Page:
Wake up, wake up!
Updated: Sep 20, 2020
What's this song about?
At eight years old, I sang “couple in the next room, bound to win a prize, they've been going at it all night long...”, before being stopped by my elementary school music teacher, Miss Wallace."You can't sing that. It's inappropriate." I didn't know know what inappropriate meant, but later that day when my mom defined it for me at an child’s level, I understood why. A song that had a couple fighting wasn't the best choice for the annual school talent show. That's what I thought was going on. I wouldn’t have understood that sex was the thing that was keeping Lincoln Duncan up at night in the cheap motel room of Paul Simon's song, Duncan. So, we went to my old standby, Harry Belafonte, and I sang Day-O.
I was obsessed with Harry Belafonte, and will be forever grateful to him for setting off the spark in me that set off my voice. When I was six, after a long stretch of being an introverted loner, I was off to the races when my mom put on the record Belafonte at Carnegie Hall. Meaning, you couldn't get me to stop listening to all four sides, and you couldn't get me to stop singing. In the house, on the street, in school for the class, wherever, whenever I could find an audience, I was belting out all the songs from that album. My poor family in particular endured hearing them over and over for probably close to two years, but at least I sounded good - it turns out I was talented. I got to see him live in 1987 and I was so excited I nearly died. He's singing Day-O here in that year:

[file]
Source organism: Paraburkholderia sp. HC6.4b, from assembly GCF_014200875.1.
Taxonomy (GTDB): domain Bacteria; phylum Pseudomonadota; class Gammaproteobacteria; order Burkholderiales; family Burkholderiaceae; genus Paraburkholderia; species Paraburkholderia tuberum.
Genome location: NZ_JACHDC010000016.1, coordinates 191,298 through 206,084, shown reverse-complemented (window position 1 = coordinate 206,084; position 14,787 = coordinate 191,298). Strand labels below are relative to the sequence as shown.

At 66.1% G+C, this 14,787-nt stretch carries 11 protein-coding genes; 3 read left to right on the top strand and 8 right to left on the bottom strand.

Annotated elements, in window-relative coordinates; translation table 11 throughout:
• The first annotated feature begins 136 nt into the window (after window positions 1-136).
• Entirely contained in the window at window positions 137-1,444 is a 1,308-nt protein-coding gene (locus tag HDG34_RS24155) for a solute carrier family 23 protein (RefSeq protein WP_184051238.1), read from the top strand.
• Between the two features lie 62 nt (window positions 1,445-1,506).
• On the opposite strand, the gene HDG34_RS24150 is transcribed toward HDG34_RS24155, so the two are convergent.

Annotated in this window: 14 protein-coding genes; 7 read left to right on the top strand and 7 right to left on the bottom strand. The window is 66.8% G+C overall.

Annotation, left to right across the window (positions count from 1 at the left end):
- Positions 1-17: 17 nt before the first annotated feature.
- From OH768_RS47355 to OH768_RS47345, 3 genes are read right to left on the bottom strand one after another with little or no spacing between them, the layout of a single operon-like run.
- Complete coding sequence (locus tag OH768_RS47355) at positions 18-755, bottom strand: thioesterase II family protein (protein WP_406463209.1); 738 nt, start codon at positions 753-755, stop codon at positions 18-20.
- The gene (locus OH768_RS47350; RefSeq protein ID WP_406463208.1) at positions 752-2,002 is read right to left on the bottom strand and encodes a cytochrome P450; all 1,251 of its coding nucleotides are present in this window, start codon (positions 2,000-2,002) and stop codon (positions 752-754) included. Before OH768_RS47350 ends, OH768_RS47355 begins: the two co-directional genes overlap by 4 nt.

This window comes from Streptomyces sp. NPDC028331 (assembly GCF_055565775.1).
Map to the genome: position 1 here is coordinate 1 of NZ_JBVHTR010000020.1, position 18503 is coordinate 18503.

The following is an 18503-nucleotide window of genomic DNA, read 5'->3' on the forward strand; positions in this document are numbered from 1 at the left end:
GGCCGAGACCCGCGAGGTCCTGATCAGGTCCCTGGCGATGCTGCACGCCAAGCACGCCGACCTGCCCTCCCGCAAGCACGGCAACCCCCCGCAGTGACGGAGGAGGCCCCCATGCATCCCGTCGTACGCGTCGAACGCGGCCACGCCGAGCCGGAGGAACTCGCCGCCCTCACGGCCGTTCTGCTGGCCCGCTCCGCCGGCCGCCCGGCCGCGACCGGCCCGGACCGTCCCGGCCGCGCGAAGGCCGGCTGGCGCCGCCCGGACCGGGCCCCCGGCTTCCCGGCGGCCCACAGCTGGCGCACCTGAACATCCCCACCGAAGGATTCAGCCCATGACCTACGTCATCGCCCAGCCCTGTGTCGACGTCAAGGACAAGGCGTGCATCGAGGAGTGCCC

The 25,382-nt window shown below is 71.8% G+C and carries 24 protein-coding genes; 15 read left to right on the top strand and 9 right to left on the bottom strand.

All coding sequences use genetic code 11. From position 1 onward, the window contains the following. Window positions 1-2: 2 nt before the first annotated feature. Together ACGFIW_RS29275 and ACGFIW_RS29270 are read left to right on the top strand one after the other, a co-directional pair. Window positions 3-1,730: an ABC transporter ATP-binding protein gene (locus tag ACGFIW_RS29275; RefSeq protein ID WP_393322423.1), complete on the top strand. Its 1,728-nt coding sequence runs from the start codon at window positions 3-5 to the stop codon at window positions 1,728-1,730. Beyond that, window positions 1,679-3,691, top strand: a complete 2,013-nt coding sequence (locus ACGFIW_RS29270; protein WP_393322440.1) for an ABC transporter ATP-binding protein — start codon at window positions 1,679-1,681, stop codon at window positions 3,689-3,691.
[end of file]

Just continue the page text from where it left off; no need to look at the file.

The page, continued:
I learned every musical nuance on that album, but as with Duncan, innuendo and lyrical nuance was another story. You’d have to be a grown-up to get how funny (and sexist, of course) Man Smart, Woman Smarter, as well as how clever the calypso number Man Piaba is. (How many songs have Sigmund Freud AND Rudyard Kipling in them?)
But if you were a white grown-up, I wonder if the full implication of the following song might have gone over your head if you heard Belafonte singing it at any point in his career. Belafonte at Carnegie Hall opens powerfully with Darlin’ Cora. There are different versions of the lyrics, which is typical of folk songs and this song has a rich history, It would be interesting to know who wrote the lyrics that Belafonte sang (possibly Fred Brooks) and what circumstances influenced them. Here they are:
Wake up, wake up Darlin' Cora
Wanna see you one more time
The sheriff and his hound dogs a coming
I gotta move on down the line
I don't know why darlin' Cora
Don't know what the reason can be
But I never had found a single town
Where me and my boss-man agree
I ain't a man to be played with
I ain't nobody's toy
Been working for my pay for a long, long time
How come he still calls me boy
Well I'd rather drink muddy water
And sleep in a hollowed out log
Than to hang around in this old town
And be treated like a dirty dog
Well I whopped that man darlin' Cora
And he fell down where he stood
Don't know if I was wrong darlin' Cora
But Lord it sure felt good
If it wasn't so dark darlin' Cora
You'd see tears trickling down my face
It breaks my heart darlin' Cora
But I got to leave this place
Wake up, wake up darlin' Cora
My child self understood this: the man hurt his boss after being treated badly over and over again. Sounds like the boss deserved it. Still, hitting’s not nice. He’s now in trouble with the law, and so he’s on the run. He’s leaving his loved one, probably forever. Does she even wake up in time to realize he’s leaving? What a sad song!